Status: in progress
The purpose of this study is to provide an understanding of the nature and the extent of diesel exhaust exposure in Ontario fire halls, and to identify the effectiveness of existing control measures that have been implemented to decrease exposure.
Firefighters are at risk of exposure to many different carcinogens when firefighting and studies have found an increased risk of cancer. However, they spend a small percentage of their time actively fighting fires and more time at the fire hall. This suggests that there may be other hazards contributing to the increased cancer risk such as shift work, stress, and diesel engine exhaust from firetrucks or other diesel equipment operating within the hall. Diesel engine exhaust has been classified as a definite human carcinogen (Group 1) by the International Agency for Research on Cancer (IARC).
This project will consist of four parts:
- Air sampling: 24 hour area air samples will be collected to measure levels of diesel particulate matter in select areas of each fire hall.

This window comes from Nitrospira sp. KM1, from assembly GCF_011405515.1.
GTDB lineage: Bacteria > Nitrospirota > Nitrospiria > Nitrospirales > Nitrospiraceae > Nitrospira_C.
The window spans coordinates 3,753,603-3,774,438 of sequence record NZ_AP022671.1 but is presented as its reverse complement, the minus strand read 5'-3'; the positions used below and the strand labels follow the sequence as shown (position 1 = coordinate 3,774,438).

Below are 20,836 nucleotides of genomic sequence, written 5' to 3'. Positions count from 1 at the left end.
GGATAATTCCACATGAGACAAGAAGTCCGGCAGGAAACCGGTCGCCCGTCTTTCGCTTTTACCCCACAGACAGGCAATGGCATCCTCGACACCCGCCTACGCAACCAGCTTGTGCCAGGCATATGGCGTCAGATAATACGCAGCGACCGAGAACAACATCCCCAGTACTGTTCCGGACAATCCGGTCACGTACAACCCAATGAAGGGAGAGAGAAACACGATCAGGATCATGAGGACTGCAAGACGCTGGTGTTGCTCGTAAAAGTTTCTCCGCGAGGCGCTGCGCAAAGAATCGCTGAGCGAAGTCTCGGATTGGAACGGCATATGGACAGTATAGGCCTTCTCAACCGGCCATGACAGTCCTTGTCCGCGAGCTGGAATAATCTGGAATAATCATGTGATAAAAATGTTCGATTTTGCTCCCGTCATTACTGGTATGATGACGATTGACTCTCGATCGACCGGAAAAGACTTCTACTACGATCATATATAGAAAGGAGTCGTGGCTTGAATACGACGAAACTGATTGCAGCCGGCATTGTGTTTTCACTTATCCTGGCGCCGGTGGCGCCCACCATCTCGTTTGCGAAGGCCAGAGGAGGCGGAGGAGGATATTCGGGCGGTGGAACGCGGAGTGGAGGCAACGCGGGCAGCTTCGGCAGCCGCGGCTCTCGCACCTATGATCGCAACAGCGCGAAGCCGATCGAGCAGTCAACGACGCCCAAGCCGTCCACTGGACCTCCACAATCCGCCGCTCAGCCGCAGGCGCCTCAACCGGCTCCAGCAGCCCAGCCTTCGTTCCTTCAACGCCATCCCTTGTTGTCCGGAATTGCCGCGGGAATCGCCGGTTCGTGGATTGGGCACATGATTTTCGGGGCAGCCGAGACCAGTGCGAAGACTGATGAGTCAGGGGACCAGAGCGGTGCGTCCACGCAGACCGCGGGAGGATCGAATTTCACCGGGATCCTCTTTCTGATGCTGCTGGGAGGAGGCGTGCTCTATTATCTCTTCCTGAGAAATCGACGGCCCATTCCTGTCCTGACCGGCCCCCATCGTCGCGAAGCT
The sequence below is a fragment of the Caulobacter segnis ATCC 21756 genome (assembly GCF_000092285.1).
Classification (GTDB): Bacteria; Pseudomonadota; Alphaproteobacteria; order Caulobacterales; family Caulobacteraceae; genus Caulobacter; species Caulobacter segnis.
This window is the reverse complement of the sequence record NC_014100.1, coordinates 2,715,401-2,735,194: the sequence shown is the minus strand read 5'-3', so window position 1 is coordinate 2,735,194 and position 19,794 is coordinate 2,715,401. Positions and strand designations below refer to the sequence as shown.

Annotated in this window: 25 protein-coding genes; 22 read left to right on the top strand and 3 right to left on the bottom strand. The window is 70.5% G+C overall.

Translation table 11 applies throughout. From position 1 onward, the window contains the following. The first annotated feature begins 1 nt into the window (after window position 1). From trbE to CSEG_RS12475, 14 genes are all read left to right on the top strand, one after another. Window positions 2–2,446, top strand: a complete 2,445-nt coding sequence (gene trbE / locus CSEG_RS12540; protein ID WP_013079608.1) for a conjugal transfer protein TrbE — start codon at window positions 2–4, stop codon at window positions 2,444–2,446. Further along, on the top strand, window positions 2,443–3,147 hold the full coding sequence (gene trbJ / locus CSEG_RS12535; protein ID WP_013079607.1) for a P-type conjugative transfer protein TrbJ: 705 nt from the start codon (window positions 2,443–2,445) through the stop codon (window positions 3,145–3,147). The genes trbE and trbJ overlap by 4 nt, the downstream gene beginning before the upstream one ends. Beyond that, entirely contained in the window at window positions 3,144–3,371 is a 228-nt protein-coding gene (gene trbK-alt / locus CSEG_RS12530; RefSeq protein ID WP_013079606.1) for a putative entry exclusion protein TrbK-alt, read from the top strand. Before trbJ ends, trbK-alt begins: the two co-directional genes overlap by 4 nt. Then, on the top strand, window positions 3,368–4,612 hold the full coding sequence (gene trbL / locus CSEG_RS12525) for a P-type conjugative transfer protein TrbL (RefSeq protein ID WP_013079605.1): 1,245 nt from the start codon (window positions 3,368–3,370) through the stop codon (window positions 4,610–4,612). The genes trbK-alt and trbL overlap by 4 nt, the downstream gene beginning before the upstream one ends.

- Interviews: firefighters will be interviewed about work history, time allocation within the fire hall, diesel exhaust policies and procedures, and overall outlook on diesel exhaust.
- Observational walkthrough: surveys will be conducted to assess determinants of exposure including fire hall design, number of diesel engine apparatus present in the vehicle bay within the hall, and types of ventilation present in the vehicle bay.
- Ventilation assessment: velocity measurements of local or general exhaust ventilation at each fire hall will be taken using protocols recommended by the American Conference of Governmental Industrial Hygienists (ACGIH).
The information gained can be used to better understand and assess the potential for diesel exhaust exposure in Ontario fire halls and to determine if current diesel exhaust controls are effective based on activity level, hall design, time of year, and geographical factors.
Progress (updated February 2018):
This study commenced in April 2016 and is in the dissemination phase. Ethics approval has been granted.
Data collection and analysis is complete. Study findings have been shared with all participating fire halls and stakeholders.
This project is funded by the Ontario Ministry of Labour.
Paul Demers (Occupational Cancer Research Centre)
Tracy Kirkham (Dalla Lana School of Public Health, University of Toronto)
Monica Szabo (Public Services Health and Safety Association)
Sheila Kalenge (Occupational Cancer Research Centre)
Richard Chung (University of Toronto and Occupational Cancer Research Centre)